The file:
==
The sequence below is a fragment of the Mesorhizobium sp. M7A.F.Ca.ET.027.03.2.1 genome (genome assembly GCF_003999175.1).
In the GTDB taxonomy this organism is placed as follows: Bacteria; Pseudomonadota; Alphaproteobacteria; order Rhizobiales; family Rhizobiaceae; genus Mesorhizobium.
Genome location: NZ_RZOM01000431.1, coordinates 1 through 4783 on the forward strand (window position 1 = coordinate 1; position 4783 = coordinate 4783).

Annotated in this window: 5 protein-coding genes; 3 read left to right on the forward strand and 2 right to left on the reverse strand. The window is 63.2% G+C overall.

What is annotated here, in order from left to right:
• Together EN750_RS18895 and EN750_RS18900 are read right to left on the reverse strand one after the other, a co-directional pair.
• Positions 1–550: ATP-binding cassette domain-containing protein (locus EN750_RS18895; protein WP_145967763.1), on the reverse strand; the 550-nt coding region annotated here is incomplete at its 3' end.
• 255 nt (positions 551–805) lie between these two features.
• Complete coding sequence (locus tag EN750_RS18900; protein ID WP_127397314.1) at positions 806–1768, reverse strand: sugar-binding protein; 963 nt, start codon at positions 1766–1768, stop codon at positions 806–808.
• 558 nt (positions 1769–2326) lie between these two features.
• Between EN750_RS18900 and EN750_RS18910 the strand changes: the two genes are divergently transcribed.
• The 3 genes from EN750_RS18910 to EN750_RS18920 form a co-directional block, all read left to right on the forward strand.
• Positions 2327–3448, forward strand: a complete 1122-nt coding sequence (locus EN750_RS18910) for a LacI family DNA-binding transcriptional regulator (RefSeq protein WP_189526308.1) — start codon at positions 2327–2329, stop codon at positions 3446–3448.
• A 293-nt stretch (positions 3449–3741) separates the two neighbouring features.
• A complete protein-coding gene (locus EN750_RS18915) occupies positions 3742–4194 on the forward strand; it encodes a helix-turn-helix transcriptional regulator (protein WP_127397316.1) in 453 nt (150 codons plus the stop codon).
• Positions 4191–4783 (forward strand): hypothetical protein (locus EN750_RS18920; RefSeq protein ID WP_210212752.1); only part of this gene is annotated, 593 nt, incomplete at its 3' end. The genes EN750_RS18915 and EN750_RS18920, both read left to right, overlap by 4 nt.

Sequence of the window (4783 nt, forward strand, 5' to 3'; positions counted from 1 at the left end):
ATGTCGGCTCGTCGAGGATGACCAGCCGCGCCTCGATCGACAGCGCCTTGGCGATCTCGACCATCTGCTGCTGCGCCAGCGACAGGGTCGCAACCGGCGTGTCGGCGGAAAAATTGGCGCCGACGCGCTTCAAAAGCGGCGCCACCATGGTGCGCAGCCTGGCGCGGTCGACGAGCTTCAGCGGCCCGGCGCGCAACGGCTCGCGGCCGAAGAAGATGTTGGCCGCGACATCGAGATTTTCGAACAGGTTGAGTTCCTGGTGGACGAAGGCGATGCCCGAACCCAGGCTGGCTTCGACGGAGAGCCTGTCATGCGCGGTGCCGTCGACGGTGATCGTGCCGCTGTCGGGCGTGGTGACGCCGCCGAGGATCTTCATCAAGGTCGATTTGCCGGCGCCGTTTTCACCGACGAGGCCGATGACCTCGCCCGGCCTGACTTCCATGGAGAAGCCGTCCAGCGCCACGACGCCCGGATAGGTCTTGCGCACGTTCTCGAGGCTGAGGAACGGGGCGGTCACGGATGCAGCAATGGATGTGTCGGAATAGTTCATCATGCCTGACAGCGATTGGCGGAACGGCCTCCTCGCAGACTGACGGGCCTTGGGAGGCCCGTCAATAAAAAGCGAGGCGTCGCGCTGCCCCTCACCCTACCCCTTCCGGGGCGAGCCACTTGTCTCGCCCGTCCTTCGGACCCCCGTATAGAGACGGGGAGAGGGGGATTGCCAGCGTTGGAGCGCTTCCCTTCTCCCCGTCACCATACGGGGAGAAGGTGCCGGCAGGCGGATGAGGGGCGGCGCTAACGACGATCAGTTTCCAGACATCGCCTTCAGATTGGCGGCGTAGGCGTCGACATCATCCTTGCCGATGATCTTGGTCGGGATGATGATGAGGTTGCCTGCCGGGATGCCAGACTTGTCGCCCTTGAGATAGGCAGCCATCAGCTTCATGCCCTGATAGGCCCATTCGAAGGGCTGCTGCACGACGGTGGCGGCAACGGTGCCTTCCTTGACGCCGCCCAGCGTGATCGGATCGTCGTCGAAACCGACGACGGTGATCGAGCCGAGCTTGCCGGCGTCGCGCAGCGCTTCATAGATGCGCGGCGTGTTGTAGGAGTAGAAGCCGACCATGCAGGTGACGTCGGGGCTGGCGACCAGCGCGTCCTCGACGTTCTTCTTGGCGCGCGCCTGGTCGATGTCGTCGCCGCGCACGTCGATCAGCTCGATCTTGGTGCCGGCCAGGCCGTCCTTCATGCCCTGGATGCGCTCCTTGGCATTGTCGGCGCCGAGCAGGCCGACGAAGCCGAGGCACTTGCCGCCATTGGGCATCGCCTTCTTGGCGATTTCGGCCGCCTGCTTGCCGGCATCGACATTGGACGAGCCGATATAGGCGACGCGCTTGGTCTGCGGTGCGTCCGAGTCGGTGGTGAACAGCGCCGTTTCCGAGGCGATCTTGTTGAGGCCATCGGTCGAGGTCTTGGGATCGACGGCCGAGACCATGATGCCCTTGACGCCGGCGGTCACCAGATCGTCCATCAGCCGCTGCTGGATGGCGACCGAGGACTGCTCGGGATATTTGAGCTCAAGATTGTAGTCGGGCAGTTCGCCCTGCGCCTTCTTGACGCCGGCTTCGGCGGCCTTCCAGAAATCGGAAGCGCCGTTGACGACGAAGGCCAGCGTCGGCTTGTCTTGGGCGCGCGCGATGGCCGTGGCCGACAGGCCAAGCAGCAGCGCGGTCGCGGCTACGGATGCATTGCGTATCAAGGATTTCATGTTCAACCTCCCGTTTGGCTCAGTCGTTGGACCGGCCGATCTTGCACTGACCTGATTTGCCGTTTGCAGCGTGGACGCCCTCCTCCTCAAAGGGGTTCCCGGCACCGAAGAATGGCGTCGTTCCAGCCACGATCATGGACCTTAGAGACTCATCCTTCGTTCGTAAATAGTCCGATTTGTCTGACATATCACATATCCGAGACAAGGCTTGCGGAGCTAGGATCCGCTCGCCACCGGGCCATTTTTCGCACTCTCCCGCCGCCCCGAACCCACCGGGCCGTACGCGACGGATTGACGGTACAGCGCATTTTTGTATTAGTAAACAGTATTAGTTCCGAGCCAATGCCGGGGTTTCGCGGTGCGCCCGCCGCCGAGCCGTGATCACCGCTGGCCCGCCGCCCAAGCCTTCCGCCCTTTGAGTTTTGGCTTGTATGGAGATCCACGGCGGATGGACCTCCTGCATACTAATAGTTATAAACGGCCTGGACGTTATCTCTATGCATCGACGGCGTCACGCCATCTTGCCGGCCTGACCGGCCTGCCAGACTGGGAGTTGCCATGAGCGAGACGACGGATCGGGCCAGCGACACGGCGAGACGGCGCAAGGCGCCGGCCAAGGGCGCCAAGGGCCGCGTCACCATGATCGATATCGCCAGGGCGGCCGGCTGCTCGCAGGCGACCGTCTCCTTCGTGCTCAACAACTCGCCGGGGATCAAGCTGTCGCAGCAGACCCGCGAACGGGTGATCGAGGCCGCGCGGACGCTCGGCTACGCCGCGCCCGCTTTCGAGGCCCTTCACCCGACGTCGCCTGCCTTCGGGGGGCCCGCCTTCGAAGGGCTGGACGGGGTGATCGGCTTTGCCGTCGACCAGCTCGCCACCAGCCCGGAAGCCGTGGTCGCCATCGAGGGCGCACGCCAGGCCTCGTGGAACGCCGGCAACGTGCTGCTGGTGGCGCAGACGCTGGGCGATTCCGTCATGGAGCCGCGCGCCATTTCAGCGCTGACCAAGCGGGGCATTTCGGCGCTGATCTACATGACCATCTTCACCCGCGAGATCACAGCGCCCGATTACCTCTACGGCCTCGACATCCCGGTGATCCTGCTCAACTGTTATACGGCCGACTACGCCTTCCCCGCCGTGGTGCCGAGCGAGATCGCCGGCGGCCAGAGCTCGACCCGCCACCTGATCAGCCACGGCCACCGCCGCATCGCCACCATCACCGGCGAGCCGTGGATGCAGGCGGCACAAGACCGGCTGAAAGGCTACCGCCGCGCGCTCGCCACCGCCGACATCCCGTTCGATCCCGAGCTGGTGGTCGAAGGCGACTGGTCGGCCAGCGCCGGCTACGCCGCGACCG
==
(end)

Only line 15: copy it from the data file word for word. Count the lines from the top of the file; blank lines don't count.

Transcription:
• A complete protein-coding gene (locus EN750_RS18915) occupies positions 3742–4194 on the forward strand; it encodes a helix-turn-helix transcriptional regulator (protein WP_127397316.1) in 453 nt (150 codons plus the stop codon).